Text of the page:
The reality is that we all have stress in our lives. It exists from a variety of sources and some of those sources we can't escape from, but we can work on how we let it affect us. We can also ensure that we have a good foundation to help us deal with it. That foundation is a lifestyle that includes exercise, nourishing foods and good sleep.
When we are stressed, our bodies produce cortisol which is a hormone produced by our adrenal glands in reaction to stress. Cortisol can be both good and bad. It is typically known as the "stress hormone" because it is secreted in higher levels during the body's "fight or flight" response to stress. Small amounts can have positive effects such as a quick burst of energy for survival; heightened memory functions; burst of increased immunity and lower sensitivity to pain. Being able to relax - triggering the body's relaxation response is important so that the body's functions can return to normal. That is the problem that many of us face: not being able to Relax after a stressful event or a seemingly never-ending series of events. Not being able to relax leads to a state of chronic stress. Chronic stress has negative effects on our bodies: impaired cognitive performance, suppressed thyroid function, blood sugar imbalances, decreased bone density, decreased muscle tissue, higher blood pressure, lowered immunity and increased abdominal fat. Increased abdominal fat is associated with metabolic syndrome, heart attacks, strokes, higher levels of LDL cholesterol and lower levels of "good" HDL cholesterol.
Why do some people react better to stress than others? Cortisol secretion varies among individuals. What stresses you, may not stress me as much and vice versa. Bringing this back around to overall health and fitness: studies have shown that people who secrete higher levels of cortisol in response to stress tend to eat more food and that food is higher in simple carbohydrates (sugar, starches; carbohydrates without fiber). Carbohydrates without fiber do not provide us with the feeling of being full. We can eat a great deal of sugary, non-fiber carbohydrates in a short period of time because they don't give us a feeling of fullness - we are still hungry. Protein and carbohydrates with fiber are satiating so our appetites are not raging; but in times of stress, it is simple carbohydrates that we are drawn to and are consuming more calories than our bodies need.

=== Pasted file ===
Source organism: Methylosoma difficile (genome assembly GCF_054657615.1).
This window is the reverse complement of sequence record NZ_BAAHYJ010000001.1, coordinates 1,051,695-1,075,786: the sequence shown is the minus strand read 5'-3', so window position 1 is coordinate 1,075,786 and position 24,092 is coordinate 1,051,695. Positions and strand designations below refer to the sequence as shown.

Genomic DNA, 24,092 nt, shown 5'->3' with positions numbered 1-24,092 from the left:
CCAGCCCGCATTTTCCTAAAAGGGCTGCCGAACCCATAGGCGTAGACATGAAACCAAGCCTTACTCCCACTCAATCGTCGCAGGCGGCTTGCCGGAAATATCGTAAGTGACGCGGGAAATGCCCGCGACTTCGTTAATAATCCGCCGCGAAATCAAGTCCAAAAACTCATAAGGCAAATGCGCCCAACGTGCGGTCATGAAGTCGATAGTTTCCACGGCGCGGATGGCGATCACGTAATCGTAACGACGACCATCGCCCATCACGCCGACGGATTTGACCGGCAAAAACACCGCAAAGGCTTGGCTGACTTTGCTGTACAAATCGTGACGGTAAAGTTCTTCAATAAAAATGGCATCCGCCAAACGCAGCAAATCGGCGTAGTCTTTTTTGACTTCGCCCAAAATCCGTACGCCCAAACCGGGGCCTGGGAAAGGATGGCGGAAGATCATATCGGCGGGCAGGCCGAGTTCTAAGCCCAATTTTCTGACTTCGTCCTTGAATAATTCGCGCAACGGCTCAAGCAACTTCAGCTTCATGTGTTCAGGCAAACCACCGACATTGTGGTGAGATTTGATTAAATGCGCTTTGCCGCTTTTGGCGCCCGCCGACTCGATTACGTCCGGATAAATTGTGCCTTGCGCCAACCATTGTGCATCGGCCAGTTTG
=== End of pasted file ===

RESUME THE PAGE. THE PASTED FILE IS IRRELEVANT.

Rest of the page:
What can we do to Relax? Get some Endorphins flowing with Exercise. I cannot recommend or encourage this enough. Exercise and regular physical activity produce endorphins which are chemicals in the brain that boost mood, act as natural painkillers and they also improve the ability to sleep, which in turn reduces stress.
Some other things to try:
see Stress/Page B6
• Breathing / Mindfulness Meditation
• Laugh. Hang out with a funny friend, watch a funny movie; read or listen to a "mindlessly" funny book and escape the world for a while.
• Book a Massage. In addition to keeping cortisol under control, massage reduces stress by promoting production of dopamine and serotonin.
• Cut back or eliminate sugary and heavy-duty caffeinated beverages such as energy drinks. These beverages spike cortisol levels almost immediately.
• Reduce the amount of processed foods in your diet. Processed flour and sugar cause a spike in cortisol and increase blood sugar levels which makes you feel anxious.
• Make sure you are drinking enough water. Dehydration can cause stress. If your urine is darker colored, it is likely that you are not drinking enough water.
• Add more Omega 3 fatty acids, Zinc, B Vitamins, Magnesium and antioxidants into your Diet. Salmons, Spinach, Walnuts, Cashews, Chia Seeds, Almonds, Avocado, Oranges, and Berries especially dark berries such as blueberries, blackberries and elderberries.
• Brew up some tea. The "cup that cheers" has deep associations with comfort and calm--just think of how the English revere their late-afternoon teatime. As it turns out, science confirms the connection: naturally occurring chemicals such as polyphenols and flavonoids may be responsible for tea's calming effects.
• Listen to Relaxing Music
• Sit down with a Coloring book and crayons
• Head outside and spend some time with Nature. Stretch out and relax in a field of daisies and just enjoy the sun and gentle breeze on your face; Lie in a hammock under the stars; Grab some binoculars and head out for some bird watching (or squirrels).
• If there is source of stress that is impacting your body, mind and spirit to a great extend: perhaps you need to cut it loose.
Stay Healthy. Be Strong. Get After It.